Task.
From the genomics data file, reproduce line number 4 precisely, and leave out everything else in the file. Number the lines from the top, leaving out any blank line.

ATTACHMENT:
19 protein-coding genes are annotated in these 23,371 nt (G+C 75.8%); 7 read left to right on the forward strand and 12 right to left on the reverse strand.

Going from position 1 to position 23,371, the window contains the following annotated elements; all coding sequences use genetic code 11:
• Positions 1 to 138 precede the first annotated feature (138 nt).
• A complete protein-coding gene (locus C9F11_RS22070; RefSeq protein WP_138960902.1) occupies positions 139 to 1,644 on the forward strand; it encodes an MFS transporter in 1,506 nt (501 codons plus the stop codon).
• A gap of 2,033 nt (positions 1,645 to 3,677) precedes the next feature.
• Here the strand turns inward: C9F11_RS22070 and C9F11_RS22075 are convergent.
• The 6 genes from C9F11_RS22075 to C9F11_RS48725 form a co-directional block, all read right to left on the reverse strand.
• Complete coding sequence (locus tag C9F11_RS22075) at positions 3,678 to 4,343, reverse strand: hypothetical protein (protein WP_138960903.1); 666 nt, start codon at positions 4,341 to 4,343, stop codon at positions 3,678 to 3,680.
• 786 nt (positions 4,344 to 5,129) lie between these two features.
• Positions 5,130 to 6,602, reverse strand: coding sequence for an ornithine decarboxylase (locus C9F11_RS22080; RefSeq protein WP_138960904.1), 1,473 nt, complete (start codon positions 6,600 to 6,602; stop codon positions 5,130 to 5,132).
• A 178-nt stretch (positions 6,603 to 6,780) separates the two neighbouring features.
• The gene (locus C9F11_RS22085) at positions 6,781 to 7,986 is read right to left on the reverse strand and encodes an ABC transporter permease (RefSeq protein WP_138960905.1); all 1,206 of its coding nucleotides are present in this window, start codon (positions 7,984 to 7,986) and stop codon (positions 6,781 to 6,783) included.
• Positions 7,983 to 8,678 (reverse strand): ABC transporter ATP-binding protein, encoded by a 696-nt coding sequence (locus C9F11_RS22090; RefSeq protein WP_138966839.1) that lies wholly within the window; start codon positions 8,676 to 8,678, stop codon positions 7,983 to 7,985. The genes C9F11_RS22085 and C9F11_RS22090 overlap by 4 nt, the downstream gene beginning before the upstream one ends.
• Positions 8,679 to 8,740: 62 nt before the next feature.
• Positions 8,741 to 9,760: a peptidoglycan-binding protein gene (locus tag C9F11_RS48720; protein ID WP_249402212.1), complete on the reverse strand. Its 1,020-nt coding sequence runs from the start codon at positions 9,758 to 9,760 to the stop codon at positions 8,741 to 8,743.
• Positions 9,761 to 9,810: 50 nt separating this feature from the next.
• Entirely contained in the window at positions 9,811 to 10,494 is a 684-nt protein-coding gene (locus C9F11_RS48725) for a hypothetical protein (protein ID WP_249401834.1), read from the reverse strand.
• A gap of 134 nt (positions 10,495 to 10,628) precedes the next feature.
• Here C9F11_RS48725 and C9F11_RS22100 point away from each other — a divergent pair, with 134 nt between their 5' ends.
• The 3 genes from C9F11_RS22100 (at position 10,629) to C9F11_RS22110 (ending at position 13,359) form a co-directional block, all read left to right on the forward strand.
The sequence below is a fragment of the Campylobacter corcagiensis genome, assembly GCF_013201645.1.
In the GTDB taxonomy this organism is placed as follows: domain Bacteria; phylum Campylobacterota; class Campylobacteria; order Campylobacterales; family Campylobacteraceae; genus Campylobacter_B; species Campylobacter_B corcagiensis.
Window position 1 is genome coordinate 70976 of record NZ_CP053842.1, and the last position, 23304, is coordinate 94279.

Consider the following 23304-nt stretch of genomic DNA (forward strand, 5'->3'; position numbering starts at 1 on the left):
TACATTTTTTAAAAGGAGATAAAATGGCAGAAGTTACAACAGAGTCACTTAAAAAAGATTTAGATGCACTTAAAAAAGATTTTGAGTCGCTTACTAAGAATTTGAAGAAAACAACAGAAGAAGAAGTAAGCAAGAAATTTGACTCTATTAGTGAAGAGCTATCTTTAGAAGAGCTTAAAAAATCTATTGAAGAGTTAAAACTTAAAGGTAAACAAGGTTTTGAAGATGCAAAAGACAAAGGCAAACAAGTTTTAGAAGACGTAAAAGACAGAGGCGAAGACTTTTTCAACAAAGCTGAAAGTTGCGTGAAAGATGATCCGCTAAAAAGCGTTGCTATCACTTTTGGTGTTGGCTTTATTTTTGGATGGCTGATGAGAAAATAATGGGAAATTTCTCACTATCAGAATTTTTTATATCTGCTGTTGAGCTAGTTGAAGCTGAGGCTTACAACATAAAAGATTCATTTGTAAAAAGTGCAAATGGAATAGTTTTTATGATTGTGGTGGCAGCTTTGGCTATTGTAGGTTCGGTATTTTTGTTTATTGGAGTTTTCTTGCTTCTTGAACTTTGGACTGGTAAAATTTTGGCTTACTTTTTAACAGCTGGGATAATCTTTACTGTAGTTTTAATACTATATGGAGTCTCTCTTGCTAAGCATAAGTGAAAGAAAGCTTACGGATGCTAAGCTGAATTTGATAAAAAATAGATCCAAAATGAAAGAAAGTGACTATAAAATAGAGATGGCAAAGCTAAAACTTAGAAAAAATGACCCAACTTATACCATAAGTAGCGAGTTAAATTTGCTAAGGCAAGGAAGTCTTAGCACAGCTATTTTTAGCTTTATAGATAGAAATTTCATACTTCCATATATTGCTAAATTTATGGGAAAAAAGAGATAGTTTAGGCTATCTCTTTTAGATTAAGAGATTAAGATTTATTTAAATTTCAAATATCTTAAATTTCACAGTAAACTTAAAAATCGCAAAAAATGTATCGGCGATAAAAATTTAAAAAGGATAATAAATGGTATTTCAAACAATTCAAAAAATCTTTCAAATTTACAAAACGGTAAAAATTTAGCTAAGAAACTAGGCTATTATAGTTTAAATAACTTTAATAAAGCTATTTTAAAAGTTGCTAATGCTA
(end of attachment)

• A complete protein-coding gene (locus C9F11_RS22070; RefSeq protein WP_138960902.1) occupies positions 139 to 1,644 on the forward strand; it encodes an MFS transporter in 1,506 nt (501 codons plus the stop codon).